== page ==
The lighter barges were now swarming around the bark, and a hundred busy workmen were doing their best, quite patriotically, for the guns and gunners of the castle. It was easy to see that the American sailors did not fancy that job, and were willing to keep out of it. So they sauntered around, attending to a few ship's duties here and there, while now and then one or another of them might have been heard to grumble his unwillingness to ever again go to sea under an English captain. The truth was that they had excellent reasons for discontent concerning the scrape into which they had been led, and they were well aware that they had not yet by any means seen the end of it. Almost the best they could hope for was that they were to be sent back to some country of Europe, on some ship or other which had not yet arrived at Vera Cruz, and which might not sail away with them on board for a number of weeks to come. Any man among them was now almost willing to have had the Portsmouth sink the Goshhawk.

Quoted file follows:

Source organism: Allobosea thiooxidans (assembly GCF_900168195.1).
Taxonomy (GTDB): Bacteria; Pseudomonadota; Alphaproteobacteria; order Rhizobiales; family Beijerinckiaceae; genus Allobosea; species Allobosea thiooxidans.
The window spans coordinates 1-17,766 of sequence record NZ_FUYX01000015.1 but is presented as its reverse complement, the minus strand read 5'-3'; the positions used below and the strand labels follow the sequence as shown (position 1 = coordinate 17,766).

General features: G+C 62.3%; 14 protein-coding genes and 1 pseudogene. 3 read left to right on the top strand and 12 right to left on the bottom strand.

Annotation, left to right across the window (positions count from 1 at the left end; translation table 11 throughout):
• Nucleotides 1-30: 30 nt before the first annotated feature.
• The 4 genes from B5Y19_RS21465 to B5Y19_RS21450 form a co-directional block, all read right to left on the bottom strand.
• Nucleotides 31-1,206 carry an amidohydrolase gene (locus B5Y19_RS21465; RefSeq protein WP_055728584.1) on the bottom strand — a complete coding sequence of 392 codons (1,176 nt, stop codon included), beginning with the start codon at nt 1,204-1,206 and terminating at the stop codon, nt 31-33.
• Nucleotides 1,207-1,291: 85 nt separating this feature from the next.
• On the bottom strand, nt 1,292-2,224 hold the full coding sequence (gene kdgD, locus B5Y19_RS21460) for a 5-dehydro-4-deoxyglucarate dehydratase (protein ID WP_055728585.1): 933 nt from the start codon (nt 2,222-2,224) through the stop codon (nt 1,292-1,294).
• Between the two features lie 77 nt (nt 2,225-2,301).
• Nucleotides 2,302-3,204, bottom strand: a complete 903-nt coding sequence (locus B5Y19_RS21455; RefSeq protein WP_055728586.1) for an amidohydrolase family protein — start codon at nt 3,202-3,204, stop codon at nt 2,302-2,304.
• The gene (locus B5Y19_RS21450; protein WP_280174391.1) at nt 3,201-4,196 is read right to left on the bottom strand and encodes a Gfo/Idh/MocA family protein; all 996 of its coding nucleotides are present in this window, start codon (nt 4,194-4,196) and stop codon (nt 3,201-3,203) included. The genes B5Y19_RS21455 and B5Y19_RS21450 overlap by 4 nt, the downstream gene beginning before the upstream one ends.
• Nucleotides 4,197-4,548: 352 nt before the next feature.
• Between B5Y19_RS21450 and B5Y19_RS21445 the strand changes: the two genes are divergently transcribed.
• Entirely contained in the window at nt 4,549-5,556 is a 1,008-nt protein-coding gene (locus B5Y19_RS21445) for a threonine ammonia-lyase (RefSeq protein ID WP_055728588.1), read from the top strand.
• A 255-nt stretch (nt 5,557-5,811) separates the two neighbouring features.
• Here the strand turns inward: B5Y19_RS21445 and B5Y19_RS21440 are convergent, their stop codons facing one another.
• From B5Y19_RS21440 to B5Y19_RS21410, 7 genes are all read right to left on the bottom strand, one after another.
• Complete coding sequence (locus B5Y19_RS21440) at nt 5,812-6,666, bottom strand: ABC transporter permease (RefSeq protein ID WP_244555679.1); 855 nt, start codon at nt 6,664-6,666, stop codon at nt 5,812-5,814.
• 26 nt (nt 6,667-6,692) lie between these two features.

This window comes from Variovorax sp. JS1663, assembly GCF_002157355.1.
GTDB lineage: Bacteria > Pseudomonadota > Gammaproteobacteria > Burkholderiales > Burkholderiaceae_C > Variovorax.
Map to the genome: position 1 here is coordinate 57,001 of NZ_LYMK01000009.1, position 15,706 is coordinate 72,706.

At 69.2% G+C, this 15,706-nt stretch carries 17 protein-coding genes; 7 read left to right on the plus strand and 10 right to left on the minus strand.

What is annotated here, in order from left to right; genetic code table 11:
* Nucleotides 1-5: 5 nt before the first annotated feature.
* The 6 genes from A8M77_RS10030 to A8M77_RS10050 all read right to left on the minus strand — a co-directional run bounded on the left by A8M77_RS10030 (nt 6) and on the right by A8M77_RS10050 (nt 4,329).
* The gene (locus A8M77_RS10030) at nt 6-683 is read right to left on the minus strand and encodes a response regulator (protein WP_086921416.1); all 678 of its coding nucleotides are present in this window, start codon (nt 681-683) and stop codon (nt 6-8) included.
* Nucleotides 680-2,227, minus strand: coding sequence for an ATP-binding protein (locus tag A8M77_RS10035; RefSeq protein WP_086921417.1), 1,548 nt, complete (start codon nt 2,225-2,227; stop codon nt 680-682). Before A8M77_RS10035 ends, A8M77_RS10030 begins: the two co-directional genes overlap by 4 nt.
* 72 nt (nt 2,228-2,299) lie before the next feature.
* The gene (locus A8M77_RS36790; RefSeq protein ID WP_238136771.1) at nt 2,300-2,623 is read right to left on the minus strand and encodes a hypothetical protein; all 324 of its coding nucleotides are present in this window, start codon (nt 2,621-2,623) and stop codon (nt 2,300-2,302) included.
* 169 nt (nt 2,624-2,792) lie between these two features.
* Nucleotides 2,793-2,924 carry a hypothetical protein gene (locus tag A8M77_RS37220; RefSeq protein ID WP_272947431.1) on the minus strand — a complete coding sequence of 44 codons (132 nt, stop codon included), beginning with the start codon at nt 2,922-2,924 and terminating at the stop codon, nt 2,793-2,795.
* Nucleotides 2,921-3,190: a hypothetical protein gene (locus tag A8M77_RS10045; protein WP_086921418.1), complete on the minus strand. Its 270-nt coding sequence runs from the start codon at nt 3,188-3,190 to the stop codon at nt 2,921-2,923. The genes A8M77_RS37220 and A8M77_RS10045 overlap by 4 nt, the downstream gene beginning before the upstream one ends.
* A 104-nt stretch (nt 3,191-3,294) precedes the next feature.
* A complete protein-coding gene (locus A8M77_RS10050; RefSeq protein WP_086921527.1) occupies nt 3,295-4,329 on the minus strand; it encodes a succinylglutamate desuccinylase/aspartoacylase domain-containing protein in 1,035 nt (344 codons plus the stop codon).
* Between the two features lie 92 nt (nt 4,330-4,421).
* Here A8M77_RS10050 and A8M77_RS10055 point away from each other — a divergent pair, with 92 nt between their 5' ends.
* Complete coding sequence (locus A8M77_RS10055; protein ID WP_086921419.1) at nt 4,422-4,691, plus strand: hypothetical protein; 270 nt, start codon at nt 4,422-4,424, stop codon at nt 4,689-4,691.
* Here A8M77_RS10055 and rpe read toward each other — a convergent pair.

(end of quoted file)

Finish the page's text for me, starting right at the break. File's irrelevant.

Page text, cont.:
Heavy shot may be craned over into boats, and kegs or barrels of gunpowder may be let down tenderly, gently, as well by moonlight and lantern-light as by any other. Therefore, the coming on of night did not interfere with the landing processes. Moreover, any amount of sleep may be performed by a healthy boy in a battered ship lying safely at anchor. So Ned made up, more or less, for the sleep he had lost during the long race of the Goshhawk, and it was not early when he came on deck the next morning. When he did so, he found his duties as nominal supercargo cut out for him, and Captain Kemp appeared to be especially anxious that a son of one of the owners should supervise whatever was to be done with the peaceable part of his cargo. He even explained to Ned that he might yet be called upon in some law court to testify to the honest accuracy of all the papers he was now to sign.